Only in the past few years have I started taking pictures of roadside parks. Above is the first one I ever took. This is out in far west Texas, near Kermit.
I’m not sure why I started collecting the pictures. I have driven by some of these literally hundreds of times as I traveled Texas over the years. I always looked, but I never thought about taking pictures – or maybe I never took the time to stop and explore. Now I am getting a little older. I am not in such a hurry. Well, that’s not true either. Even now I sometimes pull over, jump out and crank off a few snaps, jump back in and head on down the road - but I least I stopped and didn’t shoot it out the window as I passed by.
As I collected images, I began to notice the subtle differences between the various structures I photographed. I began doing some research and reading what I could find about the history of the roadside park in Texas and elsewhere.
No Texan would be surprised to know that Texas claims to have invented and built the first roadside park. My research to date indicates otherwise. It appears some folks in Michigan beat us to it.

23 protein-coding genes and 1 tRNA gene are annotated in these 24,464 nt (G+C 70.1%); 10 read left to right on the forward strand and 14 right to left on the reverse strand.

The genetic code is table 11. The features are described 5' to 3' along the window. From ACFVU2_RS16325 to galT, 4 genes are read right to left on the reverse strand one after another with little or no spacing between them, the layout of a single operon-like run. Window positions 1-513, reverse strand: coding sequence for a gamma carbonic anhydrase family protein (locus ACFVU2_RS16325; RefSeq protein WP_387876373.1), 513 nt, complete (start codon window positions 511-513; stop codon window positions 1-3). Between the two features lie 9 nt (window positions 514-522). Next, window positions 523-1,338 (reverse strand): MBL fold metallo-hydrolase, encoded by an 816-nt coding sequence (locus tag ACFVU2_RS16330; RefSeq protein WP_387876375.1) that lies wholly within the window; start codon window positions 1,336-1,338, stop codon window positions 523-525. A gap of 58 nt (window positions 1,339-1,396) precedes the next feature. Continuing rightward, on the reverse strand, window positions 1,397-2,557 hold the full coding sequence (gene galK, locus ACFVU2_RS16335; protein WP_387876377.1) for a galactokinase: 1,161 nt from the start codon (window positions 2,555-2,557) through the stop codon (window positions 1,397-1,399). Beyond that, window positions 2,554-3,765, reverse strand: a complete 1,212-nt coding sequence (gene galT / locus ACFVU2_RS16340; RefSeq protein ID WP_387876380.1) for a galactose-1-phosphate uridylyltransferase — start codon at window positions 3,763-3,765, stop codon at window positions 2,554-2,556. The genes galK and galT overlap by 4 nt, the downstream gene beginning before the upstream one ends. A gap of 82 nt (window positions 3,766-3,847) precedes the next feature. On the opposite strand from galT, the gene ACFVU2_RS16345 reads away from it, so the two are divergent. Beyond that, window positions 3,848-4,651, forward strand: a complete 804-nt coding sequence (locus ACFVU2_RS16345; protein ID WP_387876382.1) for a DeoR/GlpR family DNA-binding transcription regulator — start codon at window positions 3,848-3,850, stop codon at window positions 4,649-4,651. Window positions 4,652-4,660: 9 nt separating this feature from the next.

And of course, Texans being Texans, there is a smoldering battle as to where the first roadside park in Texas was built. I suppose that will be a point of contention forever.
There is historical information available and I will continue to compile that and research what I can find.
For our purposes here (very briefly) let’s just say that Texas began building roadside parks during the mid to late 1930’s with depression era labor and style – meaning a lot of hand work with native stone. Some 35 of those early parks still exist,(mostly in east Texas) and it looks like TxDOT is going to make an effort to maintain those historical locations. Again, I will write more about that soon.